P V SUTER PAUL Vs. MANAGER
HIGH COURT OF KERALA
P V Suter Paul
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A.K. Basheer, J. -
(1.) IS a writ petition under Article 226 of the Constitution maintainable against the Manager of a recognized unaided school? In view of the difference of opinion, this question has been referred to the Division Bench by a learned Single Judge. Before we consider the above question, it may be useful to refer briefly to the relevant facts of the case.
(2.) THE petitioner was working as a Physical Education Teacher in Sobhana English Medium High School, Kothamangalam. It is admittedly a recognized unaided School. In March 1999, the Manager of the school, respondent No. 1, issued a notice to him to show cause why his service should not be terminated in view of several allegations of misconduct and, in particular, in the light of a complaint received from the parent of a student. The explanation given by the petitioner was not found to be satisfactory. A domestic enquiry was conducted by the management. By the report dated 8th June 1999, the Enquiry Officer found that all the charges except one, leveled against the petitioner were proved. By Ext. P7 communication dated 15th June, 1999, the Manager of the school terminated the services of the petitioner with effect from 16th June, 1999. Petitioner challenged the order of termination before the District Educational Officer. An enquiry was conducted by the District Educational Officer. The Manager and the Headmistress of the school were also heard. In the enquiry report dated 10th August 1999, the District Educational Officer took the view that the charges leveled against the petitioner were only "partially" proved and therefore only a minor penalty was warranted against him in the facts and circumstances of the case. The District Educational Officer, therefore, directed the Manager to revoke the order of dismissal and reinstate the petitioner in service. The enquiry report of the District Educational Officer is on record as Ext. P9.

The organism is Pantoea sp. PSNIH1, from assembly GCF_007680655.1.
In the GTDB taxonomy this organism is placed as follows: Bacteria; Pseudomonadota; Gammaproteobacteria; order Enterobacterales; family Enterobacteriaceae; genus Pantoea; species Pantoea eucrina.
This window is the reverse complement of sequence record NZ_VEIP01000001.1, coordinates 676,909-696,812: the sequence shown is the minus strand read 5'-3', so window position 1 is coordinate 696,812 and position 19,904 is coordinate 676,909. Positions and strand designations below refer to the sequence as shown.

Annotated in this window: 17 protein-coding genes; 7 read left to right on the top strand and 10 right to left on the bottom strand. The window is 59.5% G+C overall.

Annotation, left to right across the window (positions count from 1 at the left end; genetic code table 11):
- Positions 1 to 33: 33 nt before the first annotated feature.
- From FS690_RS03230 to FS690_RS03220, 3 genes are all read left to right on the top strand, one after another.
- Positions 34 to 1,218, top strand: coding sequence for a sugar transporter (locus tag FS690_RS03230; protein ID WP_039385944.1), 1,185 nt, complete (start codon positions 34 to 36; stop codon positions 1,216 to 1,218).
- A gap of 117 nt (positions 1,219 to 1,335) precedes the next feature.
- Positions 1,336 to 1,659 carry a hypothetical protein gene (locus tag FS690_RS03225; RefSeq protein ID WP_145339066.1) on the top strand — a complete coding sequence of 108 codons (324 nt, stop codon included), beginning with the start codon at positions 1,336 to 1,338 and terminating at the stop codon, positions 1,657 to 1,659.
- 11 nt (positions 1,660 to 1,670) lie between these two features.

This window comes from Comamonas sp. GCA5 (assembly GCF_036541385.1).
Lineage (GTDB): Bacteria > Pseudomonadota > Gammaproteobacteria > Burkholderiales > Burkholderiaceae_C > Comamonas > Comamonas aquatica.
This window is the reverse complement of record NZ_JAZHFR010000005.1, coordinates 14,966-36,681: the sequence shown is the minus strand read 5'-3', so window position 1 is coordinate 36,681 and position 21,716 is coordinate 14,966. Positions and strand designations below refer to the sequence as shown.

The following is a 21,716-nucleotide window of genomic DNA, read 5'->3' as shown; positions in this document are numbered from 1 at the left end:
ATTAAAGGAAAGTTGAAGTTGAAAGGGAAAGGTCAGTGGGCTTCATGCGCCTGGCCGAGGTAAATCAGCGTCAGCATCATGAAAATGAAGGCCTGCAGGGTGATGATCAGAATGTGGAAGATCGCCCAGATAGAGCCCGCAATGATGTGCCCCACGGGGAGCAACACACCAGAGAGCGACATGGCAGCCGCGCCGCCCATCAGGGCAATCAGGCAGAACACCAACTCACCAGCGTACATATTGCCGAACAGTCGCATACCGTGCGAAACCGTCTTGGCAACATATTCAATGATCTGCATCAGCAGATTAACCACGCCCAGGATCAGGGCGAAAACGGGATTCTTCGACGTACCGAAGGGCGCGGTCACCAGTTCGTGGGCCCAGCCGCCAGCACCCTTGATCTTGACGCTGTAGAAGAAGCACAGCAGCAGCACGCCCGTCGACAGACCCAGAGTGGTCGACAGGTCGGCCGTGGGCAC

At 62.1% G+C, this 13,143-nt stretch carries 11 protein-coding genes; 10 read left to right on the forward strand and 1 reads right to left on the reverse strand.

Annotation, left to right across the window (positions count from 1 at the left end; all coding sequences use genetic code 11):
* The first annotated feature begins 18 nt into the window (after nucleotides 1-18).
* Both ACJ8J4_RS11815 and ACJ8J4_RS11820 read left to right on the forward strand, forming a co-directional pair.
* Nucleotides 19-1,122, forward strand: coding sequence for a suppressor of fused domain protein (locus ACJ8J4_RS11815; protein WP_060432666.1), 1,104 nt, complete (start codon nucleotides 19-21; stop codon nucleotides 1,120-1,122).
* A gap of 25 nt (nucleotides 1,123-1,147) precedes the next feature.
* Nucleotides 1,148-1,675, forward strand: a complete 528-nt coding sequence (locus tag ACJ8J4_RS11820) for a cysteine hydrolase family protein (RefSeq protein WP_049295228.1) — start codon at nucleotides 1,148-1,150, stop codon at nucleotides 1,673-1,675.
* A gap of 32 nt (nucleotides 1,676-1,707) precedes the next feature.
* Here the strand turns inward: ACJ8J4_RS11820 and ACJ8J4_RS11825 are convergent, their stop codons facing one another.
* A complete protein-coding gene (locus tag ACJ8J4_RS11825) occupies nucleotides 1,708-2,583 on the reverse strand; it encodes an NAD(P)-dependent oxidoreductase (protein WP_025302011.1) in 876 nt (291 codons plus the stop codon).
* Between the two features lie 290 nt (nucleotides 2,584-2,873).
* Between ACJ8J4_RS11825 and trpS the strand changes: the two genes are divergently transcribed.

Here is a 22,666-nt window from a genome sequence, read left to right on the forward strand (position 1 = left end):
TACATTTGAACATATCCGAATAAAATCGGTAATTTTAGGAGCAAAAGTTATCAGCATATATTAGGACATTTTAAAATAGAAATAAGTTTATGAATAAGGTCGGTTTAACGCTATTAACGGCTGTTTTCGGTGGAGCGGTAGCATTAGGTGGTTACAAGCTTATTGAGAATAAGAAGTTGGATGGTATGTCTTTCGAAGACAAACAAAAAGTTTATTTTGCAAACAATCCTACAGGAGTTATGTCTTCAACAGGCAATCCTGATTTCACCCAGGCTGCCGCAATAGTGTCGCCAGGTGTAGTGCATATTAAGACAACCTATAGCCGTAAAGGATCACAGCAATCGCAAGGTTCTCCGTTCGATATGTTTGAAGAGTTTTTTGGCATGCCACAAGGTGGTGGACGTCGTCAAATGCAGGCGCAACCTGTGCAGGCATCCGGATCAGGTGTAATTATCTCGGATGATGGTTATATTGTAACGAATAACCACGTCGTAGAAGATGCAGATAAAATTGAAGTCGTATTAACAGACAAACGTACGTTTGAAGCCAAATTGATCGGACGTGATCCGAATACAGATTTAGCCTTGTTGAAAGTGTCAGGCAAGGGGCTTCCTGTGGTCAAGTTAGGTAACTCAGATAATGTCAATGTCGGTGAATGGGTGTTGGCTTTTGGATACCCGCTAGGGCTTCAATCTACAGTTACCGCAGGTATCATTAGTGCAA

(3.) THE Manager did not comply with the direction of the District Educational Officer. According to him, the District Educational Officer had no right or authority to direct the Manager of an unaided school to reinstate a teacher who was dismissed from service after conducting an enquiry. The petitioner therefore moved the Deputy Director of Education, the next higher authority. By Ext. P11 communication dated November 3, 1999, the Deputy Director informed the Manager that termination of the services of the petitioner was not proper in as much as the petitioner was not given an opportunity of being heard before the action was taken against him. In the meanwhile, the petitioner approached the Government with a prayer to set aside the order of termination. By order dated January 28, 2000 it was held by the Government that the punishment of termination was too excessive. The Manager was therefore directed to reinstate the petitioner in service. The District Educational Officer was further directed by the Government to ensure that the order is complied with by the Manager. He was also authorized to take appropriate further action against the Manager in the event of non -compliance. The order of the Government is on record as Ext. P15.;
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